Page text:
1647 Making connections between container mosquito performance and detrital decay using stable isotope analysis across different food environments:  A study of Aedes albopictus and Culex restuans

Wednesday, December 15, 2010: 3:47 PM
Royal Palm, Salon 5-6 (Town and Country Hotel and Convention Center)
Anne E. Winters , University of Southern Mississippi, Hattiesburg, MS
Donald A. Yee , Department of Biological Sciences, University of Southern Mississippi, Hattiesburg, MS
Aedes albopictus, an invasive species from Asia, often interacts in containers with other species including Culex restuans. Past work has revealed differences in larval feeding behavior, with Culex filtering in the water column at the surface and Aedes browsing on surfaces. We hypothesized that these behaviors and other factors would produce differences between species in, 1) mass, survival, and development times depending on detritus type, 2) degree of detrital decay, and 3) nutrient isotopic signatures. We grew larvae of both species in ratios of two common detritus types (leaf and animal). We used 6 combinations of detritus types with amounts expressed in relative terms (1 unit of detritus equaled 0.05 g). Single (ratio of animal:leaf, 1:0, 2:0, 0:1, 0:10) and mixed (1:1,1:10) ratios were used. Culex restuans or Ae. albopictus were monitored for survival and sex-specific adult development time and mass. Survival only differed between species for one ratio (0:10), where Ae. albopictus had higher survival compared to Cx. restuans. Male and female Cx. restuans performed poorly in the 0:10 ratio, which produced the longest development times and smallest adults. Female Ae. albopictus development time was the slowest in single versus mixed detritus ratios, with males invariant. Aedes albopictus amplified detrital decay in two ratios (0:1, 1:10) compared to Cx. restuans. Stable isotope analysis revealed that Ae. albopictus were more enriched in nitrogen across all ratios compared to Cx. restuans Our findings supported our three hypotheses and provide further insights into the well-established superior competitive ability of Ae. albopictus.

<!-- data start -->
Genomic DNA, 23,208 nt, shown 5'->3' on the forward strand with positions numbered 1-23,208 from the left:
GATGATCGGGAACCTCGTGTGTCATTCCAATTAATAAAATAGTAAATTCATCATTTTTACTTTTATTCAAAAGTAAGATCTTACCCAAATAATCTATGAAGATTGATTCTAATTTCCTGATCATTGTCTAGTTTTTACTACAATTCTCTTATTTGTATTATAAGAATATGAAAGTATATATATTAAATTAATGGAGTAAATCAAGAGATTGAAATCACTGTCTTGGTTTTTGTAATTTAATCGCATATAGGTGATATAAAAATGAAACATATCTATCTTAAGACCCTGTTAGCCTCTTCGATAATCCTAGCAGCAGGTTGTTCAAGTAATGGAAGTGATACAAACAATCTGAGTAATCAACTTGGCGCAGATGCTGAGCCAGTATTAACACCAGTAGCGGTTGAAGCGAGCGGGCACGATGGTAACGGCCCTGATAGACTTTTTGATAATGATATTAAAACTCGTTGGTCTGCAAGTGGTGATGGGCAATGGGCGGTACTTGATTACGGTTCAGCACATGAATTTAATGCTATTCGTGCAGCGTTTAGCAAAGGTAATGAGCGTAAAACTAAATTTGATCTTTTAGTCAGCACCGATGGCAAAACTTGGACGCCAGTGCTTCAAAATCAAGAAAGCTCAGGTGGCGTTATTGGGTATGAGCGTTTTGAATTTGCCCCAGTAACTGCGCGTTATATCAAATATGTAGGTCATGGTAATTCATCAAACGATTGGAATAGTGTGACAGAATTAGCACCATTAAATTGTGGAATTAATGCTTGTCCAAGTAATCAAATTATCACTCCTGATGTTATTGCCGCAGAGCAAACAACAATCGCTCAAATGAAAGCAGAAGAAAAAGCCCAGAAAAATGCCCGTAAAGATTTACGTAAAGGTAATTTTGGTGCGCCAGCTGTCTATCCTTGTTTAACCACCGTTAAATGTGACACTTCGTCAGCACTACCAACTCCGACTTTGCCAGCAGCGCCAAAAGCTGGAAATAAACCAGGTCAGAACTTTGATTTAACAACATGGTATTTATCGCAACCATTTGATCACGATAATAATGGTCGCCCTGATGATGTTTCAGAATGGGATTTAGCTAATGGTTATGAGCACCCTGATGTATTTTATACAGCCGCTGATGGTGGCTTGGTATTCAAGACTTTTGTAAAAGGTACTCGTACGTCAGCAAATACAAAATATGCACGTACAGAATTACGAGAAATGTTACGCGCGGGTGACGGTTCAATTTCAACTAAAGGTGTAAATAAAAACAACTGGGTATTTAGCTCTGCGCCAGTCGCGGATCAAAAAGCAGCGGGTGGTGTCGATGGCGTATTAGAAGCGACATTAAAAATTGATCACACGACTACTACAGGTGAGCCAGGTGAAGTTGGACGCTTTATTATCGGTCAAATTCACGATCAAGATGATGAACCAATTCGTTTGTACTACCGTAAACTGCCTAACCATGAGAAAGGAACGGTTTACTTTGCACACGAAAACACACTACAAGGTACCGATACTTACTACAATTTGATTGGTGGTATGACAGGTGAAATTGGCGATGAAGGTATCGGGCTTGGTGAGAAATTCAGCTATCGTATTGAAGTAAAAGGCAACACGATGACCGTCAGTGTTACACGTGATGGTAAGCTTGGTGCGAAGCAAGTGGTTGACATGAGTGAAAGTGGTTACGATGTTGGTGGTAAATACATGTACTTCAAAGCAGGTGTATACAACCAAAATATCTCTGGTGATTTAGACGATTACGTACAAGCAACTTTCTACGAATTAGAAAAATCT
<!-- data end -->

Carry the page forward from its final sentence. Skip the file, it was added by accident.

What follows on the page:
doi: 10.1603/ICE.2016.51490

<< Previous Presentation | Next Presentation